Telstra announces first-of-its-kind partnership to take on Elon Musk’s Starlink

Elon Musk

Telstra is taking on Elon Musk in the regions with a first-of-its-kind new partnership with a UK-based satellite internet service to bolster remote connectivity.

Overnight Telstra chief executive officer Andrew Penn announced a memorandum of understanding with internet company OneWeb in Barcelona — it’s the first time the telco giant has opted for low-Earth orbit satellites, known as LEOs.

Starlink, owned by tech billionaire Elon Musk, launched their own LEO service last year and a mass migration soon followed in the regions away from the NBN’s Sky Muster, which uses geostationary satellites.

That’s because LEOs are known for a faster signal and less lag due to the shorter distance the communication needs to travel — providing much more reliable internet for rural areas.

Starlink download speeds are between 100Mbps and 200Mbps, while the standard and premium Sky Muster services are up to ten times slower, with maximum download speeds of 25mpbs and 50mbps respectively.

Starlink turned on coverage in NSW and Victoria last April but has since started serving customers in Western Australia, South Australia, Tasmania and Queensland too.

It comes as emergency Starlink terminals were brought in to reconnect pockets of NSW’s northern regions suffering the worst of the state’s flood damage — the rapid deployment kits were given to Upper Wilsons Creek and Upper Main Arm, with discussions continuing about more for Lismore and Byron Bay areas.

Telecommunications expert from The University of Sydney, Tooran Alizadeh, says it’s too soon to say whether Telstra’s new partnership with OneWeb will see genuine connectivity improvements for remaining customers in regional Australia.

“This is just another indication that something needs to be done for regional Australia as their current level of access to the internet is simply not good enough,” Alizadeh says.

“If anything I got more excited when Labor prioritised regional Australia in their latest announcement regarding the NBN upgrades in November 2021.

“Obviously, the Labor’s plan can only eventuate if they win the upcoming federal election. But I hope it pushes the Coalition government to expand their current NBN upgrade plans to include regionals.”

Telstra’s partnership follows more than a decade of problems associated with the Coalition’s NBN, which was launched in 2009 with the goal of providing terrestrial fibre network coverage for 93% of Australian premises by 2020.

Fixed wireless and satellite coverage was intended to serve the remaining 7%.

But in 2014, the Coalition government confirmed the NBN rollout would change from a fibre-to-premises model to a multi-technology-mix model, attracting rebukes for being slow, expensive and obsolete.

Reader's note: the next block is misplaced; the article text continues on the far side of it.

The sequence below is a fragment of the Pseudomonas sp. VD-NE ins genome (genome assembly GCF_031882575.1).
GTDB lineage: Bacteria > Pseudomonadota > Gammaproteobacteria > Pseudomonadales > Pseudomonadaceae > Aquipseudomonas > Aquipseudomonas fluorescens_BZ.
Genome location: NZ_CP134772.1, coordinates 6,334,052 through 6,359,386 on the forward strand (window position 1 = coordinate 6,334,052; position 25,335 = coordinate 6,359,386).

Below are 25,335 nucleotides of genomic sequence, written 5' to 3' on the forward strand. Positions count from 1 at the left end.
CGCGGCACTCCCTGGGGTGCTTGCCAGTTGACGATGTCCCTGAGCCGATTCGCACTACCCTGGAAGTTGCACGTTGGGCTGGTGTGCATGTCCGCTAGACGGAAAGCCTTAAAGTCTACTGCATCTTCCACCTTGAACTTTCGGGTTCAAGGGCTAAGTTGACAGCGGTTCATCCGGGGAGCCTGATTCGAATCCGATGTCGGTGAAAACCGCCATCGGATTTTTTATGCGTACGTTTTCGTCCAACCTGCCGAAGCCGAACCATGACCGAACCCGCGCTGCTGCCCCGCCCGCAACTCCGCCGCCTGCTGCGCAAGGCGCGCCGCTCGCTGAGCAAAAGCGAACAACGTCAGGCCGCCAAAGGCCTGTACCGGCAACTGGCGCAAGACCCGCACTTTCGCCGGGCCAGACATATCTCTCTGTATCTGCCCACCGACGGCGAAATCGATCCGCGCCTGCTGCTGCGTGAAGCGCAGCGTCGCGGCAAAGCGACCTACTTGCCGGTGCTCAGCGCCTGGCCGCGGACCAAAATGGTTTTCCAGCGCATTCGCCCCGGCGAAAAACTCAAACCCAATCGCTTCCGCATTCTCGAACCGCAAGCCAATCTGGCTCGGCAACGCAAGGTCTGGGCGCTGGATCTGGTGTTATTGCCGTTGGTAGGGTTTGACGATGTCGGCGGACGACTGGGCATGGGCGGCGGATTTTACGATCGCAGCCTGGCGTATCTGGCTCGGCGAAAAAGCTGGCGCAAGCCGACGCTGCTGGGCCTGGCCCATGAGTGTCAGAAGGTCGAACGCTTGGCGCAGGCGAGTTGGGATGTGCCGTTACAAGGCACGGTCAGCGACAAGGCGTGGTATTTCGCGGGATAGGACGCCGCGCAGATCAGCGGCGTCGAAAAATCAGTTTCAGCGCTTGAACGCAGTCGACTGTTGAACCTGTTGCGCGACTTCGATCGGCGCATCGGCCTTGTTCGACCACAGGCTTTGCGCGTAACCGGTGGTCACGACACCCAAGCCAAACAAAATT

In the midst of what Alizadeh called a “climate emergency season”, there’s never been a more important moment to connect regional and rural Australia, she continues.

“Our regional communities and especially the farmers need to have access to the reliable internet to get the real-time data to help them make the right decisions which could save lives (both human and non-human lives — e.g. farm animals),” she says.

“Moreover, regional small and medium-sized businesses need reliable internet to survive the unpredictable economies imposed and highly impacted by COVID.

“So, this is no question for me the fast reliable internet is a must for regional Australia [and] unfortunately, the current NBN is unable to provide so.”

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Graeme Harrison
Graeme Harrison
2 months ago

I’ve long argued that extending mobile black-spot coverage and having greater battery+solar at such towers would be life-saving during emergencies. After the 2019-20 NSW bushfires, Telstra has committed to extend its battery-backup operation (ie continuing to work despite grid failing) from two hours to twelve? hours. If you look at what happened in the bushfires and floods, mobiles need to remain operational for far longer than this. The grid in affected areas can be unavailable for many weeks, or even months when poles are down. But with solar panels and batteries, there is no reason why mobile towers can’t remain ‘up’ forever. Now, since Costello assigned the majority of Telstra shares to look after politician’s and senior APS’ uncapped pensions (please don’t call it a Sovereign Wealth Fund, as the benefits go to only a tiny portion of the population), Telstra has no real interest in providing comms during disaster, so the taxpayer will need to pay for the additional solar+battery setups. Rural people might ‘like’ to stream videos, but what they ‘must’ have is an ability to call Ambulance, SES, RFS, CFS etc in an emergency.

Garry Busowsky
Garry Busowsky
2 months ago

Yes … it’s definitely not a sovereign wealth fund .. and with the pork barreling and incredible old and outdated views on renewables and the very real prospect that Australia has already missed the boat on energy efficient manufacturing.. to rub salt into the wound our pollies get a huge superannuation from the sovereign wealth fund ..😡

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